The design of a new sign that will give historical context to a Buckhead monument that honors Confederate Civil War soldiers has been revealed by the Atlanta History Center. According to the Atlanta Journal-Constitution, it is one of four Confederate monuments – including prominent ones in Piedmont Park and Oakland Cemetery – that will receive the signs as soon as next week. The signs are part of a city commission that reviewed modern treatment of such monuments amid controversy about their glorification of an army that fought to defend slavery and their origins in the era of racial segregation and Jim Crow laws. The Buckhead monument stands on a median in Peachtree Battle Avenue near E. Rivers Elementary School. Installed in 1935, it pays tribute to the “American valor” of troops on both sides of the Civil War and veterans of other wars. As the street name indicates, the monument stands near a major front in the Civil War’s Battle of Atlanta. The new sign is a modest green plaque with white lettering. The sign offers historical background about the monument and concludes by criticizing its message. “This inscription equates the valor of American Revolution veterans with those who fought to dissolve the United States by establishing the Confederate States of America,” the new sign says. “It also describes the United States after the Civil War as a perfected nation. This ignores the segregation and disenfranchisement of African Americans and others that still existed in 1935.” An illustration also provided by the History Center shows the new sign installed to the left of the monument. The contextualization signs are partly a response to a state law that restricts moving monuments on public land, said City Councilmember Natalyn Archibong, one of three councilmembers who are overseeing the implementation of the advisory committee’s recommendations. “State law prohibits the removal of such monuments, so it is our hope that contextualization will serve as a conversation-starter around the importance of establishing an accurate historical record, while ensuring that we remain sensitive to our city’s strong commitment to inclusion and diversity,” Archibong said in an email. “We do not want to rewrite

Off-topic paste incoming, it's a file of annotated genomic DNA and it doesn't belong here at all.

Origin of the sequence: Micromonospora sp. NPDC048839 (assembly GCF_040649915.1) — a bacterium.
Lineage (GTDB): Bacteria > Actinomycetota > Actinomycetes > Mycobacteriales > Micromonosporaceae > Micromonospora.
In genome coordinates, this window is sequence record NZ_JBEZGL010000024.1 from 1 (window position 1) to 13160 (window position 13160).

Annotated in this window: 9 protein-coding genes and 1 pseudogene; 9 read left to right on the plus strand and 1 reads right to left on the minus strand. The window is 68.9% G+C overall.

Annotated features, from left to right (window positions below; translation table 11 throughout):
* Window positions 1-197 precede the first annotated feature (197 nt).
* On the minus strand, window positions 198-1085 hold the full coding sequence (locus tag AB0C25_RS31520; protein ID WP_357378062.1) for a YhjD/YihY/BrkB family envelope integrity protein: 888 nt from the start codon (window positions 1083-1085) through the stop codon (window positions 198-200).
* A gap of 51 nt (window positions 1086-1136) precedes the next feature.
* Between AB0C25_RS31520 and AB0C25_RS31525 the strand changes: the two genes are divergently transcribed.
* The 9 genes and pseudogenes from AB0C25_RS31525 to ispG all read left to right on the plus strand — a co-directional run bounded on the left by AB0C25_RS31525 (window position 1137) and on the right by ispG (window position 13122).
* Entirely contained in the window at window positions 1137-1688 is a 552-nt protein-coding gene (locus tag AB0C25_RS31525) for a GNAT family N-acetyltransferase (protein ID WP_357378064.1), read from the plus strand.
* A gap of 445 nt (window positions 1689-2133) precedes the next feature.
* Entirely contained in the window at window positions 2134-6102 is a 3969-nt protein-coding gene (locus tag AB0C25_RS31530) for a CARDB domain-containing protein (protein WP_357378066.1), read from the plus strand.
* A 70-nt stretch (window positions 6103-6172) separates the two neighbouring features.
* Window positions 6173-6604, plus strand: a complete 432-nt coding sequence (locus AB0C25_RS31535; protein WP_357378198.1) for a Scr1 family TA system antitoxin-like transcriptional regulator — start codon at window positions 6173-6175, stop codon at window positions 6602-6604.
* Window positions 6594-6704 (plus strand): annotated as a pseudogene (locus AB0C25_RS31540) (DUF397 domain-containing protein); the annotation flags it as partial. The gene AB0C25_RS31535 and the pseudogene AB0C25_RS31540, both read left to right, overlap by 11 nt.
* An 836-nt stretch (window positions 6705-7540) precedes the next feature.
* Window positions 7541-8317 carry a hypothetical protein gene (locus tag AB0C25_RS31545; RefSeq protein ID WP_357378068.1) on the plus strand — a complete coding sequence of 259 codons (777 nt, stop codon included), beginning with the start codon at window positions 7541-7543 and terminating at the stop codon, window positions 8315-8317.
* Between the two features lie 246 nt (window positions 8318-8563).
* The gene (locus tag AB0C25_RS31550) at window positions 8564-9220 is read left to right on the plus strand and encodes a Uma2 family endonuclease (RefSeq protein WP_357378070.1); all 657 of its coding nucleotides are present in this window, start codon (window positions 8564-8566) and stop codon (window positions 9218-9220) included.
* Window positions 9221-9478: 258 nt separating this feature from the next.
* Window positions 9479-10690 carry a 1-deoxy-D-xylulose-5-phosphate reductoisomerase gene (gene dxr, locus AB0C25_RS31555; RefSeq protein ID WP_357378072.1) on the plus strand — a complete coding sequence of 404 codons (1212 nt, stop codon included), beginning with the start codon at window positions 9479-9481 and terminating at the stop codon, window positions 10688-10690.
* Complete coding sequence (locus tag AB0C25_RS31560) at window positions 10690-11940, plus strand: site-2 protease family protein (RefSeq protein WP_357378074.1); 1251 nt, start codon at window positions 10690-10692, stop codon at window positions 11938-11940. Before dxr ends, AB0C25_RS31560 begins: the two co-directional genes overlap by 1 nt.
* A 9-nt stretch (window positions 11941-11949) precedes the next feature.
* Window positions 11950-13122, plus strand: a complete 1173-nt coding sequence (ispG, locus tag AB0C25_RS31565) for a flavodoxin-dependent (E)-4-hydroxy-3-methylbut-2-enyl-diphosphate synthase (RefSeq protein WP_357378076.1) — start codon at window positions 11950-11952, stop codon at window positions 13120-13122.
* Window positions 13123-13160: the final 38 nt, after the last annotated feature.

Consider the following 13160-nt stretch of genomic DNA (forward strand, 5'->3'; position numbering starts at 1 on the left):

GEAR UP FOR
history or to provide excuses. Rather, our goal is to provide historically accurate messaging, in a way that empowers our citizens to be informed as well as to feel valued and respected.” The History Center, located at 130 West Paces Ferry Road in Buckhead, was involved in producing the signs for the various monuments, and Sheffield Hale, its president and CEO, co-chaired the city review commission. He is a longtime advocate for such contextualization of existing Confederate monuments. Hale said the signage for the monuments ties into the research for the History Center’s recent recontextualization of its own exhibit of the renovated Cyclorama painting of the Civil War’s Battle of Atlanta. He said that exhibit includes addressing the “Lost Cause” myth that downplays the role of slavery as a cause for the Civil War and the post-war “Reconciliation” period when Northern and Southern groups emphasized national unity while allowing segregation and related racATLANTA HISTORY CENTER An illustration showing how the new ist laws. sign, at left, will appear next to the “In the Cyclorama exhibition, we discuss existing monument on Peachtree how we remember the Civil War and why Battle Avenue in Buckhead. that is,” Hale said in a written statement. “One story we talk about is the Reconciliation narrative, which essentially claimed that the country was united and perfect after the war, but completely ignored the millions of Americans unable to exercise basic rights under Jim Crow segregation laws. The Peachtree Battle Avenue monument is a Reconciliation monument, so the scholarship from the Cyclorama exhibit directly informed our research.”